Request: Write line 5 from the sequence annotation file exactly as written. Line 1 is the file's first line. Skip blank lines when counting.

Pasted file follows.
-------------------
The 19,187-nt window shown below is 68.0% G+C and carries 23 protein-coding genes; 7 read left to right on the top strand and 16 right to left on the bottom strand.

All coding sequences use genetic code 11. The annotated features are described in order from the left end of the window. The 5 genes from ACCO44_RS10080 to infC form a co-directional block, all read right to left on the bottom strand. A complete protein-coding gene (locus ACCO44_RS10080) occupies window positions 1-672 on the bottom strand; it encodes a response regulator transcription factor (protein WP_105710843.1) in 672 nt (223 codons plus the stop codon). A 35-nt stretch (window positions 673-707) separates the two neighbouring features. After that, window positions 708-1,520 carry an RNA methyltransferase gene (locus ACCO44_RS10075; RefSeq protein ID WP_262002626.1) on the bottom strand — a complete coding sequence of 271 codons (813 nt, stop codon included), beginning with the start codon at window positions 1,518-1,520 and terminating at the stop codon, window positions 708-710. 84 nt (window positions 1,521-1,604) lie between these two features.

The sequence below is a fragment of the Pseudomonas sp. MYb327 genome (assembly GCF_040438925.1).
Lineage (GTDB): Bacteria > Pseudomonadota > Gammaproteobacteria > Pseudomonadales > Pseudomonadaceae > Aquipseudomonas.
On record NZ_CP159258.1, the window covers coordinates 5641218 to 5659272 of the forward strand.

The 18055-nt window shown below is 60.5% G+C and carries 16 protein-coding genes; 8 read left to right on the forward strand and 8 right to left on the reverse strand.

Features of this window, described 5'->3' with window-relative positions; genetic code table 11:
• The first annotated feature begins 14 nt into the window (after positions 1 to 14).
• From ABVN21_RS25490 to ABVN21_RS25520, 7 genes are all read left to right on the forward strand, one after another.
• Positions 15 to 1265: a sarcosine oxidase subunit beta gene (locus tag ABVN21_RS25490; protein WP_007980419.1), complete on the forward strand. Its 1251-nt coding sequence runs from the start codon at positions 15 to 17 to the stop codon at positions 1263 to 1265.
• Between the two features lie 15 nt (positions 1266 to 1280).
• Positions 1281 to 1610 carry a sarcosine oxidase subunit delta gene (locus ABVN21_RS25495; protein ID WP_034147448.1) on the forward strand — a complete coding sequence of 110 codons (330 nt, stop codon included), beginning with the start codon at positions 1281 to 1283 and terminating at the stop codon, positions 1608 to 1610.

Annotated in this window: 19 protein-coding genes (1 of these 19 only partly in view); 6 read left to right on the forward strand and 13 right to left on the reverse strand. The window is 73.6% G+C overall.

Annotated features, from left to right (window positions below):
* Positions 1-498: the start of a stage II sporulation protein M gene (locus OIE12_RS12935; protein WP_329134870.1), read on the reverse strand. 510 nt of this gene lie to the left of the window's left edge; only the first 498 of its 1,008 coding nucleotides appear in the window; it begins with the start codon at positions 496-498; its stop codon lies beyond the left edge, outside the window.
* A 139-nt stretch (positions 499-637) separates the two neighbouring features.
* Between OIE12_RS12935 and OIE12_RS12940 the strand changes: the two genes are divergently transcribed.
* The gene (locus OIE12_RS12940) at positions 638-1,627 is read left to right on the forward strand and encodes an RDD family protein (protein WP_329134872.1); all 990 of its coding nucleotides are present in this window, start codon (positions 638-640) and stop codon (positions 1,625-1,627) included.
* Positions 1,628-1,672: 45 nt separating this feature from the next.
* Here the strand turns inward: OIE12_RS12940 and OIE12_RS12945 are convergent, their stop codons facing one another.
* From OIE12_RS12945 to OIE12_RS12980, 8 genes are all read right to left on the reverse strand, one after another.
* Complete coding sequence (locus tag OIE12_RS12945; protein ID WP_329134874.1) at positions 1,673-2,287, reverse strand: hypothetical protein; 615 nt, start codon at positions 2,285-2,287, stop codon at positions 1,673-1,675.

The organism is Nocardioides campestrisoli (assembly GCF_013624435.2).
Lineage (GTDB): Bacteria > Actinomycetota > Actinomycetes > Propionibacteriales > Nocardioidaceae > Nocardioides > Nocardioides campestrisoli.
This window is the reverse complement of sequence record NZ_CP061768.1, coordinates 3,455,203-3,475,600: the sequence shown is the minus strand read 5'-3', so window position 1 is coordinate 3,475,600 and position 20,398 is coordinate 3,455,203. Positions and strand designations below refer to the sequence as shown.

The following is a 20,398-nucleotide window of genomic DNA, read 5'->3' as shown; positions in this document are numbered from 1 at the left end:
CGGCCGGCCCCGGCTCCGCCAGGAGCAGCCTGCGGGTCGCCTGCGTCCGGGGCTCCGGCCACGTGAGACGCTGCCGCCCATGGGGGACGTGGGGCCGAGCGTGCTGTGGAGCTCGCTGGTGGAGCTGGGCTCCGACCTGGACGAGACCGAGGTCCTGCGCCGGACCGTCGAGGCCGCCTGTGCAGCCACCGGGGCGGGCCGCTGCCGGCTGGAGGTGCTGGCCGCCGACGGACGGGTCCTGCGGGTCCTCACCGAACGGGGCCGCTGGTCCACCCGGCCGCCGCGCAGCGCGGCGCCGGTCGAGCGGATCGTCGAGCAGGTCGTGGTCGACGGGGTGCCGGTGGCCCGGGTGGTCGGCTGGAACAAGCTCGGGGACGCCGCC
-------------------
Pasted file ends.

On record NZ_CP159258.1, the window covers coordinates 5641218 to 5659272 of the forward strand.